FAQs

Find the answers to your questions here, or contact info@encampmentforcitizenship.org for more information.

Where will my young person live during the Encampment?
Encampers are housed in a secure living space. Rooms are shared by 3-6 youth and are often clustered in “pods.” Staff are housed alongside the youth in the same secure space. Encampers live in rooms and pods with other Encampers and staff of the same sex.

What are the dining arrangements?
Breakfast, lunch, and dinner are provided, along with snacks. Dining is typically cafeteria-style. Please tell us about any special dietary needs so we can make sure they are accommodated.

How can I contact my young person during the Encampment?
We encourage youth to stay in touch with their families via email or regular mail. A mailing address will be provided to families. Phone calling is for emergencies only; a number will be provided to families.

Who will be at the Encampment?
The Encampment will bring together 30 youth and approximately 5 full-time staff. Young people come to the Encampment from all over the United States and often from other nations as well. We aim for true diversity: racial/ethnic, geographic (all regions and a mix of rural, suburban, and urban environments), economic/class, gender, sexual orientation, religion, etc. The experience of living, learning, and working together teaches valuable lessons that last a lifetime. Staff members come from a wide variety of backgrounds as well. We choose staff for their skill and experience working with teens, and for depth of knowledge about societal issues and active community involvement.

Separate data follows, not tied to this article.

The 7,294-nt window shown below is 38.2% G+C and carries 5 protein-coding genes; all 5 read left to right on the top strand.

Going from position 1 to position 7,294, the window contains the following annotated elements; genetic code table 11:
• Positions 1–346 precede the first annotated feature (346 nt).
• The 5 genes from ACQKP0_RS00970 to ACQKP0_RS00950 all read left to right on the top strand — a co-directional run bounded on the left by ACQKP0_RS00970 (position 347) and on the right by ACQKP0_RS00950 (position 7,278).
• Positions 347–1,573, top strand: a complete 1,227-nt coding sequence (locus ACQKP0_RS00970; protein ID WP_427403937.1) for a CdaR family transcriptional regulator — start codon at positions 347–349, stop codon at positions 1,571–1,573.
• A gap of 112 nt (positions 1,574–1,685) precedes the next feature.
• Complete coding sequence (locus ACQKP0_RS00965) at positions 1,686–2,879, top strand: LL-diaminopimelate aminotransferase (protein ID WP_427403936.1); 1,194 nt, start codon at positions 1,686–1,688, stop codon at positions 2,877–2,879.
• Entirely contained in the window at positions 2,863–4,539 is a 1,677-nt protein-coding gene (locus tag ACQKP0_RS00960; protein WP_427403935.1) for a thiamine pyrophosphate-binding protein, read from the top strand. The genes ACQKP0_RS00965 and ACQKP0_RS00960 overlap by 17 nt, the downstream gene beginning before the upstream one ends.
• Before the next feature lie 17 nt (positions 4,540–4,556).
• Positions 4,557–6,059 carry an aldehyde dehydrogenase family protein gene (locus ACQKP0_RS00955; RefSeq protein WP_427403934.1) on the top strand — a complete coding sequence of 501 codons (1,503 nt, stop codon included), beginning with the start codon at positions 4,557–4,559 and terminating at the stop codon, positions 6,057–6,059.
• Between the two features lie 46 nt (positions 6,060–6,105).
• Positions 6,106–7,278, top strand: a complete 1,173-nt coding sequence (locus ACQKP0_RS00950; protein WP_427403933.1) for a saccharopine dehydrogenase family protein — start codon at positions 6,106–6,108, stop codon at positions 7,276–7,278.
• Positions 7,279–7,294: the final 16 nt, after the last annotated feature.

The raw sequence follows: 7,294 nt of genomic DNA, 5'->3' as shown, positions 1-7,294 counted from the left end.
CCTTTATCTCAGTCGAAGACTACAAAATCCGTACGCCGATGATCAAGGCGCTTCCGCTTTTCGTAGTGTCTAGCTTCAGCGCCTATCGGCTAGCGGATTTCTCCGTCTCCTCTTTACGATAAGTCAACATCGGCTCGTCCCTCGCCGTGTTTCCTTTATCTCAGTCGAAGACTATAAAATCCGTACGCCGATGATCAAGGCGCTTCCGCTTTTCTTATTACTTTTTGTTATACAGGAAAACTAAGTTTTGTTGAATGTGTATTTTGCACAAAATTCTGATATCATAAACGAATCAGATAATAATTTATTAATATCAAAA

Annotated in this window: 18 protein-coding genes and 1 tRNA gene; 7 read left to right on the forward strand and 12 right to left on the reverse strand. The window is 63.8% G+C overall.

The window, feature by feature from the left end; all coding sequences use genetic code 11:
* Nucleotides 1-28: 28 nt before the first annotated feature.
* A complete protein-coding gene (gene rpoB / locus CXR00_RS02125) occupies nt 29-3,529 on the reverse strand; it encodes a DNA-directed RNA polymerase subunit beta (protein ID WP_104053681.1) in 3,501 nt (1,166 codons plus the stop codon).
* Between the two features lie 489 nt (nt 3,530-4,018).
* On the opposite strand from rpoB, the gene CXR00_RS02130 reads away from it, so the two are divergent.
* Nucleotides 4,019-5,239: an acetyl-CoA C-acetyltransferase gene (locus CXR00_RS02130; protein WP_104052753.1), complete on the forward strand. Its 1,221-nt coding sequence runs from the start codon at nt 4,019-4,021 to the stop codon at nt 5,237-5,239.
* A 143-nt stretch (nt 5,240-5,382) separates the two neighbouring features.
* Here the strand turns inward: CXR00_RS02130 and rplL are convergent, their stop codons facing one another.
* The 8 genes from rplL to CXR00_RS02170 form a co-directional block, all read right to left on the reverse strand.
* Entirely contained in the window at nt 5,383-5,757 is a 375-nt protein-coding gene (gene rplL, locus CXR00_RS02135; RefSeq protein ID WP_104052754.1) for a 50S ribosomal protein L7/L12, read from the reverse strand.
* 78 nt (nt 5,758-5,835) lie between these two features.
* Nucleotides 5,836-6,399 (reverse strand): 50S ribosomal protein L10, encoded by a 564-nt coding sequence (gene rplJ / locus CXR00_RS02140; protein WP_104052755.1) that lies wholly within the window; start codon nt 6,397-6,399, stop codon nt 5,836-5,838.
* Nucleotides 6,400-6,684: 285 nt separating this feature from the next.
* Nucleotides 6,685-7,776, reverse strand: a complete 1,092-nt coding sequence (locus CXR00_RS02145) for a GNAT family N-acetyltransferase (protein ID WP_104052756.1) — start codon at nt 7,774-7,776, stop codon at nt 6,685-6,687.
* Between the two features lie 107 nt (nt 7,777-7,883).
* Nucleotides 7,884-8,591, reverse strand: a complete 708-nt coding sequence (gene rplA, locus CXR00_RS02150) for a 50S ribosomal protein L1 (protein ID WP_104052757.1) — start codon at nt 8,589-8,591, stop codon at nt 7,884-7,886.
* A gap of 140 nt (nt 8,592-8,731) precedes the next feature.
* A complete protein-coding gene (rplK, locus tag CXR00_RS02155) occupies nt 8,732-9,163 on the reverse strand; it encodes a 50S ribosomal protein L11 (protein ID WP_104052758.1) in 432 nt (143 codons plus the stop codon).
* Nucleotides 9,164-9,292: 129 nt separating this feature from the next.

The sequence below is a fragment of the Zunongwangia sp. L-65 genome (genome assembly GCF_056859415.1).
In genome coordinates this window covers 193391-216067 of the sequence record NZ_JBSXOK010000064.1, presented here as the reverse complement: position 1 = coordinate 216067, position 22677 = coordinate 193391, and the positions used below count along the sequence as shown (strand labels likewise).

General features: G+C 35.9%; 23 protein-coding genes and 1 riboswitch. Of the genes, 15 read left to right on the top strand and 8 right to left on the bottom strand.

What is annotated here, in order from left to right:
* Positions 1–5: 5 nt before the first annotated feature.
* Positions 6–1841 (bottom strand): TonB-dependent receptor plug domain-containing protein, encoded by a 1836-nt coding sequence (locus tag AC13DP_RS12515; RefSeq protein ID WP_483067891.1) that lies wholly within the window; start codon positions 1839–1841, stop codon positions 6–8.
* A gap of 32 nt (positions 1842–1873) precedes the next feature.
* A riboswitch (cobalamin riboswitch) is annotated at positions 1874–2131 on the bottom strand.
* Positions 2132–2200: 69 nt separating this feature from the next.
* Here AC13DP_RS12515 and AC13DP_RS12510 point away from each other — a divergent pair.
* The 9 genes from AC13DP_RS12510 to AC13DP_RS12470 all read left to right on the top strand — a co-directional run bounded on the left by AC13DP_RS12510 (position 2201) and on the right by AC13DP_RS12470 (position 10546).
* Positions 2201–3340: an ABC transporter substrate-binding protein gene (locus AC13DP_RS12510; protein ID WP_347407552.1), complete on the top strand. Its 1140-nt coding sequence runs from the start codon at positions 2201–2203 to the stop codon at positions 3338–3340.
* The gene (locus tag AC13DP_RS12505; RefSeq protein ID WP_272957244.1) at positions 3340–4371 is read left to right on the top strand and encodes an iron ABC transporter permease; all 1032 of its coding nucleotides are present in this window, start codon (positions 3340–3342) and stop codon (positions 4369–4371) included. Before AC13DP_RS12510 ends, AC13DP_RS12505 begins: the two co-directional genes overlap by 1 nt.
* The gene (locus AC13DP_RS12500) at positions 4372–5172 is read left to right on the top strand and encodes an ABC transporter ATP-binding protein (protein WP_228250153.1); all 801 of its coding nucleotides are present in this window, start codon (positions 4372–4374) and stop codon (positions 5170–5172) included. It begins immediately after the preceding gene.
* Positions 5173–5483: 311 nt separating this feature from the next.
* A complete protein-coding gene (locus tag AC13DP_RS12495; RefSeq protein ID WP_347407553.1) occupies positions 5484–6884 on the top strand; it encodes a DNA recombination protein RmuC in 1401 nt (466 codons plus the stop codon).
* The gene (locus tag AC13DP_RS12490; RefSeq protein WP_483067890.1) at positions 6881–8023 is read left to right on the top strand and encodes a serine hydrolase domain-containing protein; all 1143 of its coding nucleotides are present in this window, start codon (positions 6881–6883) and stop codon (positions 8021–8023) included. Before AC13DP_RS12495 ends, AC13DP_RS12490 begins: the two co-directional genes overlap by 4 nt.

What are the behavioral expectations?
Encampers must agree to abide by certain basic rules of behavior. Encampers are expected to treat other Encampers, staff, and guests with respect, and to participate fully in Encampment activities. Because this program involves living and working with people from very different backgrounds and confronting issues that can be challenging, Encampers must have the desire and capacity to embrace these situations and to grow and learn from them.   

What should my young person bring to the Encampment?
A packing list is provided upon acceptance into the program. Basically, Encampers should bring casual clothing and footwear for the 3-week program, and one “business attire” outfit. Athletic and swimming attire are encouraged. Laundry facilities will be available. Encampers should bring appropriate toiletries. Basic linens are typically provided. Encampers may bring musical instruments, water bottle, camera, cell phone (specific policies TBD), recorded music (iPod, etc.), books.

Are there any items my young person should not bring?
Please do not bring items such as computers, tablets (iPads), etc.; these will be available at the Encampment site. Dangerous items such as knives or other weapons are not allowed. Illegal items are – of course – not allowed.

ENCAMPERS SPEAK OUT

Wade

“At the Encampment, we talk about the super-deep and troubling stuff that no one wants to talk about but that needs to be talked about to create a better world. There were so many conversations that ignited my inner heart. It makes me think, 'These are my friends – why do they feel like this in a society that is supposed to be equal for everyone?' I’m really glad I came to the Encampment because I got to meet so many fun, awesome people who are really passionate about something and really want to change our world.

– Wade (2016), Amherst, MA


Lauren, Eutaw, AL

“Encampers come bring our ideas together and form our own government and try to connect with each other as a community. We learn about each other’s cultures and struggles. African-American, Latino, Native American, Caucasian – you are not the only one who is going through something. EFC challenges your mind. You have to look at your opinion and why you have it. You think of ways you want to change your community. It’s a whole new world.

– Lauren (2015), Eutaw, AL